Popular Interview Questions (And Why You Should Avoid Them)
The interviewing process can be overwhelming. You’re trying to gauge culture fit, determine qualifications, avoid bias, and compare multiple candidates—all while trying to make the individual on the other side of the table feel comfortable. If you haven’t prepared in advance, it’s easy to fall back on the most popular questions.
But the most popular interview questions might not always be the most effective interview questions.
Hiring is a big decision, and you only have a limited amount of time to get to know potential employees during an interview. That’s why it’s crucial to select interview questions that get to the heart of what you need to know. Below, we’ve listed some of the most clichéd interview questions and suggestions for what to ask instead. With good interview etiquette and strategic questions, you can master the interview process and bring in the perfect employee.
A quick note before we get started: always keep interview questions appropriate. Even if the situation feels casual, you are in a position of authority, and asking certain questions could lead to trouble. Professional HR training and recruiting software can help you organize your questions in advance so there’s no chance of asking something that should not be asked in an interview.
Alright—let’s take a look at some of the most popular interview questions and what you should ask instead.
The Question: How well do you work under pressure?
Why It’s a No-Go: No matter who you ask, job candidates will likely answer that they work well under pressure. This is a surface level question that doesn’t really tell you anything about a potential employee’s work habits or ability to manage time. When you ask this question, what you really want to know about is attitude and time management.
What to Ask Instead: Can you walk me through the process of how you manage your time and workflow?
The Question: Where do you see yourself in five years? Ten years?
Why You Should Skip It: Since this question is so common, candidates often have a prepared answer—one that probably includes your organization as a part of their long-term goals. Asking this question likely won’t yield the information you really want to know: is this candidate invested in your company and this role? There are more effective ways to uncover those details.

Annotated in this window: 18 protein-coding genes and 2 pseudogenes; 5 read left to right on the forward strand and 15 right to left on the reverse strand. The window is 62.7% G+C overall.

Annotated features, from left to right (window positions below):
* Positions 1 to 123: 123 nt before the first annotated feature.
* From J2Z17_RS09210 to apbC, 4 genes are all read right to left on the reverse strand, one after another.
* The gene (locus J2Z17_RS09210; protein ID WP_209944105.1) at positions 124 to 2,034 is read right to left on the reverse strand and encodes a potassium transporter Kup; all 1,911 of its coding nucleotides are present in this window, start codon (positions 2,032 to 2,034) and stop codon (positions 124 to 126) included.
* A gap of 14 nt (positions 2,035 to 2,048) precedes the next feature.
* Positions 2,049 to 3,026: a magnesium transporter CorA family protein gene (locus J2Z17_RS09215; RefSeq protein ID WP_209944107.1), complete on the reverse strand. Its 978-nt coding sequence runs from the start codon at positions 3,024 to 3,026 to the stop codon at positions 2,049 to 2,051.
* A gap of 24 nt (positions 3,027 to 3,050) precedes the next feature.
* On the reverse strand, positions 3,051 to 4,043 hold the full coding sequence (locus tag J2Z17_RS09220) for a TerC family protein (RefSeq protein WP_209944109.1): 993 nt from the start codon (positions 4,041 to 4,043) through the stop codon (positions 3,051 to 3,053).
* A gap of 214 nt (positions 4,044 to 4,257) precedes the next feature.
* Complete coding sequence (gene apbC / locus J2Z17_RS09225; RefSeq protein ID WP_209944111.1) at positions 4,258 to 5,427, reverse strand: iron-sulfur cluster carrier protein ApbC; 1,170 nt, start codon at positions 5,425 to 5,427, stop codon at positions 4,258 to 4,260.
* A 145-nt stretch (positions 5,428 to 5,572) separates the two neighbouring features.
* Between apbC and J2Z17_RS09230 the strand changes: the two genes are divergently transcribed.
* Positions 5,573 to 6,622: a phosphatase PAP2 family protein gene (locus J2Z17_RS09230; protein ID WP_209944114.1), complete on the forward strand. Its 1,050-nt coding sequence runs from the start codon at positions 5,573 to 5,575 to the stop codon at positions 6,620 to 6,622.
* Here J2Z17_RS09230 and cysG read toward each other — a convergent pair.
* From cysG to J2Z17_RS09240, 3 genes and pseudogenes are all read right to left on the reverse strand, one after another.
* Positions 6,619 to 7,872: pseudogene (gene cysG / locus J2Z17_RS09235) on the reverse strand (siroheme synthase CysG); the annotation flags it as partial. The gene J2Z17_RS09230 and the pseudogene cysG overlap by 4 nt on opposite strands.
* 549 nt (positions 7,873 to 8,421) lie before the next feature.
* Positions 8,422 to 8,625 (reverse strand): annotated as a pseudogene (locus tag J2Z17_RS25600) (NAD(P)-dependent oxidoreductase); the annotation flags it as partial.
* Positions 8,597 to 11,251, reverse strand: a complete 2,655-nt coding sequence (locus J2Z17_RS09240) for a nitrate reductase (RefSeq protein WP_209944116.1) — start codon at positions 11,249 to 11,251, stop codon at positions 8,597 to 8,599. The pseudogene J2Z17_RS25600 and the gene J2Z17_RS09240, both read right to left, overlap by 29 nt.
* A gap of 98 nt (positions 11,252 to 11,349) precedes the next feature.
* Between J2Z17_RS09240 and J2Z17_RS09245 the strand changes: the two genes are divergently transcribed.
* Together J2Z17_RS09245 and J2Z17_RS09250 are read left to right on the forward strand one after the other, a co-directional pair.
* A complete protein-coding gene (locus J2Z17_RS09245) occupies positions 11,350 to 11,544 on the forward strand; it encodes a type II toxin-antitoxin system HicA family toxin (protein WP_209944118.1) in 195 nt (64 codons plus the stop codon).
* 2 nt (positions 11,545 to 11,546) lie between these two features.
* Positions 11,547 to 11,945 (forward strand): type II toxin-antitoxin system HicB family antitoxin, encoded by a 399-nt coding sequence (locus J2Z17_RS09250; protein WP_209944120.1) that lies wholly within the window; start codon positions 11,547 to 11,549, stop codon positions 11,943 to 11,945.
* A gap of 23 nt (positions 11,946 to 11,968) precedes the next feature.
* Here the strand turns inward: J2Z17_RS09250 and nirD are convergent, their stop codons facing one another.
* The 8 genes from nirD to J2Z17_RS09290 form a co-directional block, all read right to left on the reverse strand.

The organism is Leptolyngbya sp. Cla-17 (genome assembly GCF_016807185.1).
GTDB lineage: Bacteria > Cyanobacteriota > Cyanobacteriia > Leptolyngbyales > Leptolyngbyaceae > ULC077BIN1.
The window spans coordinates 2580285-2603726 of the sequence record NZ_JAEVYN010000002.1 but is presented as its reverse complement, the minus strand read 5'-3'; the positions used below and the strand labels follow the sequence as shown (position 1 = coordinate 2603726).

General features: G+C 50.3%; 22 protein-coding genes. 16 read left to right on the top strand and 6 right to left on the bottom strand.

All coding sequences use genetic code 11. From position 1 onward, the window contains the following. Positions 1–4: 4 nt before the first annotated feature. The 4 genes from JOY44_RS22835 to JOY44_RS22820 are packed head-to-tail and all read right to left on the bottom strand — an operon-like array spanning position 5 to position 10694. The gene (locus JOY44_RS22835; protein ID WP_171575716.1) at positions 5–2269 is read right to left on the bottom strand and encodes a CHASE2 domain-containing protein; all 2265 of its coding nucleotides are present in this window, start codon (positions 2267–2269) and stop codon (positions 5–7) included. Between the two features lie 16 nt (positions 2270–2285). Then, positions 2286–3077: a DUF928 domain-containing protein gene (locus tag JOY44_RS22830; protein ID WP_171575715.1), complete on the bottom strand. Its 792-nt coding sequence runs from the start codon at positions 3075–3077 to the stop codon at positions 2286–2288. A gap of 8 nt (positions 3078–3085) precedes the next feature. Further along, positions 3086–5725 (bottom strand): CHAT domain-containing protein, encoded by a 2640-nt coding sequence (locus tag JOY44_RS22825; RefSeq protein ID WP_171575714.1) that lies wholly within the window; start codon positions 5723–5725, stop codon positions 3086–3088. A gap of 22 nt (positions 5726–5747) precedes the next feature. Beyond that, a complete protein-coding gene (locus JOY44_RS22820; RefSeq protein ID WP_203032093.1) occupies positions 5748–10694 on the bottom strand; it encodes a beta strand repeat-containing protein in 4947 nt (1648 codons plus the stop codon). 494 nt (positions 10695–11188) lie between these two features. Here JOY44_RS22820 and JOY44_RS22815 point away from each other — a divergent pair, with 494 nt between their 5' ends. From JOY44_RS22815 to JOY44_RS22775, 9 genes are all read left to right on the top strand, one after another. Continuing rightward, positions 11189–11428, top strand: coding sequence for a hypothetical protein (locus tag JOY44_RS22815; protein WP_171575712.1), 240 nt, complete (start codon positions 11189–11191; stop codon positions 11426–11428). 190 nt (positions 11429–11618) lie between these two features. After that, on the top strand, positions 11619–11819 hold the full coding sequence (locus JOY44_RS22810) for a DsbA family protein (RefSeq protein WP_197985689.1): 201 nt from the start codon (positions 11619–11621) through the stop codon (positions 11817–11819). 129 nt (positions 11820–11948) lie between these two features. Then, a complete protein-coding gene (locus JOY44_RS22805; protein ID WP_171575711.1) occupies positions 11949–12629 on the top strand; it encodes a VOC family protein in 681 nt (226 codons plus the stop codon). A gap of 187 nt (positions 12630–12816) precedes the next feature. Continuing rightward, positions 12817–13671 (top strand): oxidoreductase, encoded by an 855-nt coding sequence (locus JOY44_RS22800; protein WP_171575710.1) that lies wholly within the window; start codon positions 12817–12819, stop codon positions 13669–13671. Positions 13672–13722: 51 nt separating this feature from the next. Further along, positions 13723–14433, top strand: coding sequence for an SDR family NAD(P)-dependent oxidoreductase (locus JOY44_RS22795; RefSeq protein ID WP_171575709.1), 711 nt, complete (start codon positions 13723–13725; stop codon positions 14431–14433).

What to Ask Instead: What made you decide to apply at our company?
The Question: What are your biggest strengths?
Why You Should Pass: This question is too big and broad. You want to know about the candidate’s strengths that are relevant to the job, so get specific and ask a more focused question. When you leave a wide scope, your candidate may answer with general qualities instead of their attributes that relate to the role.
What to Ask Instead: What are three or four strengths you believe you’d need to be successful in this position?
The Question: Can you tell me a little about yourself?
Why It’s No Good: This question is also too general. While it might be entertaining to hear about the candidate’s cake decorating hobbies or affinity for rock climbing, what you want to know is their educational and work background. Don’t fall into the trap of thinking that you need questions like this to learn about the interviewee’s personality. You will naturally get a sense for them as you ask meaningful questions and listen to meaningful answers.
What to Ask Instead: Can you summarize your educational and work experience for me?
The Question: Will you tell me about your last job?
Why It Shouldn’t Make the Cut: This question is both too broad and too narrow. It is too broad in the sense that it could bring up any number of answers, many of which probably won’t help you determine how the candidate will fit at your company; it’s too narrow in that it limits the candidate to speak only about experiences from their last position. If the candidate wants to show that they are a team player, and the best example comes from another previous job, they may have to scramble and give a half-answer to your question.
What to Ask Instead: Can you tell me about your proudest moment at work?
The Question: What is your greatest weakness?
Why You Should Opt Out: This is a job interview, not a superhero movie. Asking someone for their greatest weakness usually invites a humble brag (“my greatest weakness is that I work too hard”) and it doesn’t help you get to really know the candidate. Instead, ask a more specific question that is clearly work-related. Asking a candidate to describe a specific situation generally yields much better results.
What to Ask Instead: Can you tell me about a time where you took a risk at work and succeeded? A time that you took a risk at work and failed? What did you learn from those two instances?
Asking Effective Interview Questions
The examples above should give you an idea why popular interview questions may not always help you to determine the best candidate for the job. It really comes down to planning ahead of time what you’d like to know and then identifying the types of questions that will give your candidate an opportunity to share that information. With a little preparation and thoughtful planning, you will be able to connect with candidates and find the best hires.
If you’d like to read more tips and advice about streamlining your hiring process, check our recent post: How to Find and Hire the Right Employees for Your Team.